A new challenge for the automakers that are in transition to an electric future, beside the technology, is the design of the vehicles. Unfortunately, we are still lightyears away from something as cool and futuristic as what Harrison Ford used to drive in the legendary movie Blade Runner.
So, how can a company attract new customers and convince them to switch from internal combustion engines to battery electric?
The performance and the range, although indisputably important, are not the most important factor when choosing a new vehicle. A buyer first falls in love with the shape of the car and then subsequently inquires about the engine’s performance. Sometimes, a beautiful design is all that it is needed to make a car truly unique. For example, the DeLorean has become an icon thanks to its peculiar look and boxy shape, but it is rather slow and does not even handle corners that well. Nevertheless, it is considered one of the most influential cars of all time.
Now, OEMs are looking for ways to attract new customers to the electric side of the business. Different companies, however, are taking different approaches. On one side of the spectrum, we are seeing manufacturers that are creating unique dedicated EV brands that allow them to be bolder without jeopardizing their place on the market, according to Professor Dale Harrow, Director of the Intelligent Mobility Design Programme at the Royal College of Art.
“The brands, to protect their heritage as they see it, have started these sub-brands like the BMW i car and VW with its ID. series to kind separate them and give them the space to explore some new design languages without affecting their overall brand strategies,” he says.
BMW has created the i brand, Mercedes has EQS, Volkswagen has ID. and Hyundai has Ioniq. All these companies have created a brand within the brand that separates their EV future from their current internal combustion engine present. It would have to be considered a safe space where manufacturers can ease into the EV world without disputing their image and alienating buyers, Harrow explains.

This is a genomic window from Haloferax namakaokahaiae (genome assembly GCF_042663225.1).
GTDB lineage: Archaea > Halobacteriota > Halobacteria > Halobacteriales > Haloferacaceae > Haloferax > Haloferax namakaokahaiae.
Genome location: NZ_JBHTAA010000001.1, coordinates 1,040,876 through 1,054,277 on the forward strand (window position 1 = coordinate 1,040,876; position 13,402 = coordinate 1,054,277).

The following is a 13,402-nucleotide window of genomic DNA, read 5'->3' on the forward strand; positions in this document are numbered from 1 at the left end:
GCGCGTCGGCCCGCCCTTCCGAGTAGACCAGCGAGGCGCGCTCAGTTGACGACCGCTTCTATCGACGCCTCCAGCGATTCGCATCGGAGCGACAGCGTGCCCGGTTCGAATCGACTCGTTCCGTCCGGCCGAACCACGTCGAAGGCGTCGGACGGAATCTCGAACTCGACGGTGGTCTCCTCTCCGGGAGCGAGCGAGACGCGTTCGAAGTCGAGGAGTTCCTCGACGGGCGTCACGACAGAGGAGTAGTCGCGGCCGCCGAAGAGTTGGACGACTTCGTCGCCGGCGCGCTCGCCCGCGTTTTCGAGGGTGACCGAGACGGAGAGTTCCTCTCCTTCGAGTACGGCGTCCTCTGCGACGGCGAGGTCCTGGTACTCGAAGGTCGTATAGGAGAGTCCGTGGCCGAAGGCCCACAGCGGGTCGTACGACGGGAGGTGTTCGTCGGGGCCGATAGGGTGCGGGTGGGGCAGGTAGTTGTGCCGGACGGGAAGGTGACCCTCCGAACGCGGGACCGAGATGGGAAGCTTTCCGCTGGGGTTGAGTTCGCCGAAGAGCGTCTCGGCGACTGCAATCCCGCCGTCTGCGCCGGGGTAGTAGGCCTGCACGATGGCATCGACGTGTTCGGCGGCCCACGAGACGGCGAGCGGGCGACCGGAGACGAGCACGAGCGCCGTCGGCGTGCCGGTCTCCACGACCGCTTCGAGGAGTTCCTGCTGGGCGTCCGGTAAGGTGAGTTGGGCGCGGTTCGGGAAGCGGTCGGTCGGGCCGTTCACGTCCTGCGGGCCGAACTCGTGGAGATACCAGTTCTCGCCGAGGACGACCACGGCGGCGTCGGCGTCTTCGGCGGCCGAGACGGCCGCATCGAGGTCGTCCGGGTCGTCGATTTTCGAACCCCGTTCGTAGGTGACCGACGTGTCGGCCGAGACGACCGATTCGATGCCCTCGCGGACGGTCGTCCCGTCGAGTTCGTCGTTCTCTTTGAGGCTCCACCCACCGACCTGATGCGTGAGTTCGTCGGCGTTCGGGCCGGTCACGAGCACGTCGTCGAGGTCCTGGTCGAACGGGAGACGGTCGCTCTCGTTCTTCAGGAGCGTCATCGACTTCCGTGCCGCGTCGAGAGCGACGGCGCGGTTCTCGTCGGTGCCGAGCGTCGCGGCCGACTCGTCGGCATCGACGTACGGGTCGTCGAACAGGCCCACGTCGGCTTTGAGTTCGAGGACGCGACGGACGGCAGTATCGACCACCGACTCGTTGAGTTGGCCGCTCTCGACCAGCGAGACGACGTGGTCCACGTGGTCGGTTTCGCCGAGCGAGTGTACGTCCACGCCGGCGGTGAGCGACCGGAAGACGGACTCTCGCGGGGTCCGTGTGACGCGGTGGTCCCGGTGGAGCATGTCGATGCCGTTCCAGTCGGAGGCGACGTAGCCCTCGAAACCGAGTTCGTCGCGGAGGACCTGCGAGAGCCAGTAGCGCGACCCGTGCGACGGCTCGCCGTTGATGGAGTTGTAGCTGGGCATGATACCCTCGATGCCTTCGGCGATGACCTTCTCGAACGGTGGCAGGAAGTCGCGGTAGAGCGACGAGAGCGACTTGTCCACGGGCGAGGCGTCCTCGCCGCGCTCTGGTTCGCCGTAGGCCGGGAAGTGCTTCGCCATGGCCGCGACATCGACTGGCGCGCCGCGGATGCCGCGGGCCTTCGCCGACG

“It's quite an interesting challenge. I think, because the automakers for many years, they've been building their brand language, you know, most of them invested the last 20 years in building a very strong image for that particular brand,” he says. “And so, I think they're quite precious of that. They're not trying to move too fast away from that.”
On the other side of the coin, we are also seeing OEMs being careful but using a very different tactic: nostalgia. Honda has the E, which was inspired by the first generation Civic. Renault has announced the R5, which has the same design of the iconic 5 from the 80s. Meanwhile, the Hyundai Ioniq 5 also has a design reminiscent of the first Korean cars coming onto the American market after the oil crisis in ‘73, such as the Pony.
“They're really referring to their heritage and kind of appealing to people — almost denying the technology. The technology is kind of hidden, to not scare the consumer in a way,” Harrow explains. “So, they're looking at this odd mix, which is kind of traditional and modern coming together.”
The EV world is a tricky land for manufacturers because they have to balance the past and the future. There is a brand image that has been created and crafted through many decades in the business and also there is the necessity to introduce a new technology that will move the brand in a different direction.
In a way, new brands that do not have much history behind them have a certain advantage over established OEMs, at least from the design point of view. They can dare more as they do not have to respect any sort of heritage. That is why Chinese companies have the chance to be bolder in their choices, according to Harrow.
“If you look over to China, you're seeing all these really quite radical solutions coming out way quicker to market,” he says. “Without the history, they have a little more freedom because they're not so hindered by all this kind of brand heritage. In a sense, the brand heritage is a bit of a problem with this new technology.”
European brands must have understood that starting from zero might have its advantages as there is the possibility to innovate and that is why they are creating sub-brands. There is everything to gain and nothing to lose.
The attitude towards vehicles might change too, as they are transitioning from cars to computers on wheels. Therefore, it is unlikely that the design industry will go through extensive cycles like we have seen in the past, such as the muscle car era or the boxy look of the 80s. The periods are going to be briefer and continuously evolving, in a similar fashion to what we have seen with computers and smartphones.
“If you look at car design history, there tends to be a kind of cyclic period. I think what we'll end up with is mini waves, where these vehicles can be much more quickly produced and much more focused,” Harrow points out. “Maybe it’s going to be much more like swapping your phone in terms of the public's attitude towards it.”
Therefore, manufacturers using vintage designs to connect with the public might just be a phase that will disappear in a space of a couple of years, leaving room for other bolder designs. This rather unique ‘mini wave’ might be gone as quickly as it came. Either way, the EV world is challenging for manufacturers not only from a technological point of view but also because it is not easy to find the right design language.